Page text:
Distance Learning Guide
The distance learning guide should be your first port of call when starting your training program. It will help you when you are planning how and when to study, how to create the right environment and how to establish the right frame of mind. If you can lay the foundations properly during the planning stage, then it will contribute to your enjoyment and productivity while training later. The guide helps to change your lifestyle in order to accommodate time for study and to cultivate good study habits. It helps you to chart your progress so that you can measure your performance and achieve your goals. It explains the tools that you will need for study and how to make them work. It also explains how to translate academic theory into practical reality. Spend some time now working through your distance learning guide and make sure that you have firm foundations in place so that you can make the most of your distance learning program. There is no requirement for you to attend training workshops or classes at Appleton Greene offices. The entire program is undertaken online, program course manuals and project studies are administered via the Appleton Greene web site and via email, so you are able to study at your own pace and in the comfort of your own home or office as long as you have a computer and access to the internet.
How To Study
The how to study guide provides students with a clear understanding of the Appleton Greene facilitation via distance learning training methods and enables students to obtain a clear overview of the training program content. It enables students to understand the step-by-step training methods used by Appleton Greene and how course manuals are integrated with project studies. It explains the research and development that is required and the need to provide evidence and references to support your statements. It also enables students to understand precisely what will be required of them in order to achieve a pass with merit and a pass with distinction for individual project studies and provides useful guidance on how to be innovative and creative when developing your Unique Program Proposition (UPP).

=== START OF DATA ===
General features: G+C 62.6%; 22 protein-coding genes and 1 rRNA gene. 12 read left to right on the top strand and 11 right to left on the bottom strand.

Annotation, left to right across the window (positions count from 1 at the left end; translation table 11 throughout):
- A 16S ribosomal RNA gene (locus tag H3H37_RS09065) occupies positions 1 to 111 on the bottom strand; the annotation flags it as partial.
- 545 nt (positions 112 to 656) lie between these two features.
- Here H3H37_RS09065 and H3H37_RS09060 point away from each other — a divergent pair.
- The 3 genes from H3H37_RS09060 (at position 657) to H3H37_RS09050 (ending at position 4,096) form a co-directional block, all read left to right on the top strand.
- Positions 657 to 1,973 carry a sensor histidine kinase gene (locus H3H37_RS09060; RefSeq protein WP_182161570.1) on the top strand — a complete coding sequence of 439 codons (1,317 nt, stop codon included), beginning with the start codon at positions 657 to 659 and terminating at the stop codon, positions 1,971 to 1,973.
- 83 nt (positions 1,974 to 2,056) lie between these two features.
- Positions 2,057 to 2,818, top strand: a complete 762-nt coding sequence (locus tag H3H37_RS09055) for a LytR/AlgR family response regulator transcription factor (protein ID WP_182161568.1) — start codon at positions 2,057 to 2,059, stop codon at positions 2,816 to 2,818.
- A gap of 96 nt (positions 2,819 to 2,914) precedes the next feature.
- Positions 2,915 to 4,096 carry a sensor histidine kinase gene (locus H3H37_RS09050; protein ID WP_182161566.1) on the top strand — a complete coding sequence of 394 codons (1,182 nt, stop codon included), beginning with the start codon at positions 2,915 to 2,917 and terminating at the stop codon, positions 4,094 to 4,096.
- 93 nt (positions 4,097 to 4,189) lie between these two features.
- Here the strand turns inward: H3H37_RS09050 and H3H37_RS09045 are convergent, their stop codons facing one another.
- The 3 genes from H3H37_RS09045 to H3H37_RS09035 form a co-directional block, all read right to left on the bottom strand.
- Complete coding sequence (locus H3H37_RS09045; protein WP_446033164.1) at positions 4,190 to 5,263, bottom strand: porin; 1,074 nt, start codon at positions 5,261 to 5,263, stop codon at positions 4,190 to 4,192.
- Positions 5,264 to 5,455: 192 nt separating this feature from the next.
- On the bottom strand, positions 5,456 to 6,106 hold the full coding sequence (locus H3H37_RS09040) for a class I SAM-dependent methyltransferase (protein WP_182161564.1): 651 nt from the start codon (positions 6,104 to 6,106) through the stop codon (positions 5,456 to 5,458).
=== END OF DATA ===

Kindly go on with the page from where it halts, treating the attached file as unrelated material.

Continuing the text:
Tutorial support for the Appleton Greene Leading IT Transformation corporate training program is provided online either through the Appleton Greene Client Support Portal (CSP), or via email. All tutorial support requests are facilitated by a designated Program Administration Manager (PAM). They are responsible for deciding which professor or tutor is the most appropriate option relating to the support required and then the tutorial support request is forwarded onto them. Once the professor or tutor has completed the tutorial support request and answered any questions that have been asked, this communication is then returned to the student via email by the designated Program Administration Manager (PAM). This enables all tutorial support, between students, professors and tutors, to be facilitated by the designated Program Administration Manager (PAM) efficiently and securely through the email account. You will therefore need to allow a period of up to 20 business days for responses to general support queries and up to 30 business days for the evaluation and assessment of project studies, because all tutorial support requests are answered strictly within the order in which they are received. This does not include weekends or public holidays. Consequently you need to put some thought into the management of your tutorial support procedure in order to ensure that your study plan is feasible and to obtain the maximum possible benefit from tutorial support during your period of study. Please retain copies of your tutorial support emails for future reference. Please ensure that ALL of your tutorial support emails are set out using the format as suggested within your guide to tutorial support. Your tutorial support emails need to be referenced clearly to the specific part of the course manual or project study which you are working on at any given time. You also need to list and number any questions that you would like to ask, up to a maximum of five questions within each tutorial support email. Remember the more specific you can be with your questions the more specific your answers will be too and this will help you to avoid any unnecessary misunderstanding, misinterpretation, or duplication. The guide to tutorial support is intended to help you to understand how and when to use support in order to ensure that you get the most out of your training program. Appleton Greene training programs are designed to enable you to do things for yourself. They provide you with a structure or a framework and we use tutorial support to facilitate students while they practically implement what they learn. In other words, we are enabling students to do things for themselves. The benefits of distance learning via facilitation are considerable and are much more sustainable in the long-term than traditional short-term knowledge sharing programs. Consequently you should learn how and when to use tutorial support so that you can maximize the benefits from your learning experience with Appleton Greene. This guide describes the purpose of each training function and how to use them and how to use tutorial support in relation to each aspect of the training program. It also provides useful tips and guidance with regard to best practice.